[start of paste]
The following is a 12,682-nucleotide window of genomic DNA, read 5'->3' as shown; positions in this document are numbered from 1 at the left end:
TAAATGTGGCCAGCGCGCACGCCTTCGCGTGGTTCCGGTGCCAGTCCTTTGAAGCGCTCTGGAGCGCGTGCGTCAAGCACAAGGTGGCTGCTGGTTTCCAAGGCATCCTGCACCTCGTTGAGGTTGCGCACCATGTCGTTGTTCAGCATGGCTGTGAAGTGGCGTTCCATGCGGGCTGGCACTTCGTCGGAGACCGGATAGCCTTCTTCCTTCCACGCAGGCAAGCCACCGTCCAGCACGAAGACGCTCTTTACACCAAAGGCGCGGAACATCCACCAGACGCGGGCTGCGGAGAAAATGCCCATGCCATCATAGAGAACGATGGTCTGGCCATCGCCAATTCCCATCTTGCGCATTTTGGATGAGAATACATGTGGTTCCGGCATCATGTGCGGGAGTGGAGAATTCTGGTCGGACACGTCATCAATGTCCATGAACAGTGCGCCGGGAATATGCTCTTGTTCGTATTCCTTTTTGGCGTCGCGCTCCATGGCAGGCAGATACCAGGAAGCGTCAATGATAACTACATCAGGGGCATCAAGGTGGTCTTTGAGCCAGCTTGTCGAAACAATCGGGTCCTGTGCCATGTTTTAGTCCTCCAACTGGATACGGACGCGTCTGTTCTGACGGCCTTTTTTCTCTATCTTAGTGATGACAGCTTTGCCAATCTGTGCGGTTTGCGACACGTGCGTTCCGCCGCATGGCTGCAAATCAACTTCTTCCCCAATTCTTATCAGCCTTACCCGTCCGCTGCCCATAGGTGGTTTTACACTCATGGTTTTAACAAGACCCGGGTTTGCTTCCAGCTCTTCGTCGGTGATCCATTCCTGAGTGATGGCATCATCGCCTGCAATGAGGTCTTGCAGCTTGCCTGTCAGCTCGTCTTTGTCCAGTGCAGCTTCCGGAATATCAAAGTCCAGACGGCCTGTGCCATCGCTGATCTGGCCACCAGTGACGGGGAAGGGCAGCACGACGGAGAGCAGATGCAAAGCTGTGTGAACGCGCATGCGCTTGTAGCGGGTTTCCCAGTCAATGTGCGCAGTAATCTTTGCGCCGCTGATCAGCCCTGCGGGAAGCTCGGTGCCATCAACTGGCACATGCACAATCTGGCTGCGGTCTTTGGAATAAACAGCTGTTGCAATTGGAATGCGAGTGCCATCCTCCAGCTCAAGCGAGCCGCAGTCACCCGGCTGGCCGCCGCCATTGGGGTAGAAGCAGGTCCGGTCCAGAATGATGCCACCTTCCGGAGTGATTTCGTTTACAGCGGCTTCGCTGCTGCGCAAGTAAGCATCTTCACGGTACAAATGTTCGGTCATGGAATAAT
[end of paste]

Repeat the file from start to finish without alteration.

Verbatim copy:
The following is a 12,682-nucleotide window of genomic DNA, read 5'->3' as shown; positions in this document are numbered from 1 at the left end:
TAAATGTGGCCAGCGCGCACGCCTTCGCGTGGTTCCGGTGCCAGTCCTTTGAAGCGCTCTGGAGCGCGTGCGTCAAGCACAAGGTGGCTGCTGGTTTCCAAGGCATCCTGCACCTCGTTGAGGTTGCGCACCATGTCGTTGTTCAGCATGGCTGTGAAGTGGCGTTCCATGCGGGCTGGCACTTCGTCGGAGACCGGATAGCCTTCTTCCTTCCACGCAGGCAAGCCACCGTCCAGCACGAAGACGCTCTTTACACCAAAGGCGCGGAACATCCACCAGACGCGGGCTGCGGAGAAAATGCCCATGCCATCATAGAGAACGATGGTCTGGCCATCGCCAATTCCCATCTTGCGCATTTTGGATGAGAATACATGTGGTTCCGGCATCATGTGCGGGAGTGGAGAATTCTGGTCGGACACGTCATCAATGTCCATGAACAGTGCGCCGGGAATATGCTCTTGTTCGTATTCCTTTTTGGCGTCGCGCTCCATGGCAGGCAGATACCAGGAAGCGTCAATGATAACTACATCAGGGGCATCAAGGTGGTCTTTGAGCCAGCTTGTCGAAACAATCGGGTCCTGTGCCATGTTTTAGTCCTCCAACTGGATACGGACGCGTCTGTTCTGACGGCCTTTTTTCTCTATCTTAGTGATGACAGCTTTGCCAATCTGTGCGGTTTGCGACACGTGCGTTCCGCCGCATGGCTGCAAATCAACTTCTTCCCCAATTCTTATCAGCCTTACCCGTCCGCTGCCCATAGGTGGTTTTACACTCATGGTTTTAACAAGACCCGGGTTTGCTTCCAGCTCTTCGTCGGTGATCCATTCCTGAGTGATGGCATCATCGCCTGCAATGAGGTCTTGCAGCTTGCCTGTCAGCTCGTCTTTGTCCAGTGCAGCTTCCGGAATATCAAAGTCCAGACGGCCTGTGCCATCGCTGATCTGGCCACCAGTGACGGGGAAGGGCAGCACGACGGAGAGCAGATGCAAAGCTGTGTGAACGCGCATGCGCTTGTAGCGGGTTTCCCAGTCAATGTGCGCAGTAATCTTTGCGCCGCTGATCAGCCCTGCGGGAAGCTCGGTGCCATCAACTGGCACATGCACAATCTGGCTGCGGTCTTTGGAATAAACAGCTGTTGCAATTGGAATGCGAGTGCCATCCTCCAGCTCAAGCGAGCCGCAGTCACCCGGCTGGCCGCCGCCATTGGGGTAGAAGCAGGTCCGGTCCAGAATGATGCCACCTTCCGGAGTGATTTCGTTTACAGCGGCTTCGCTGCTGCGCAAGTAAGCATCTTCACGGTACAAATGTTCGGTCATGGAATAAT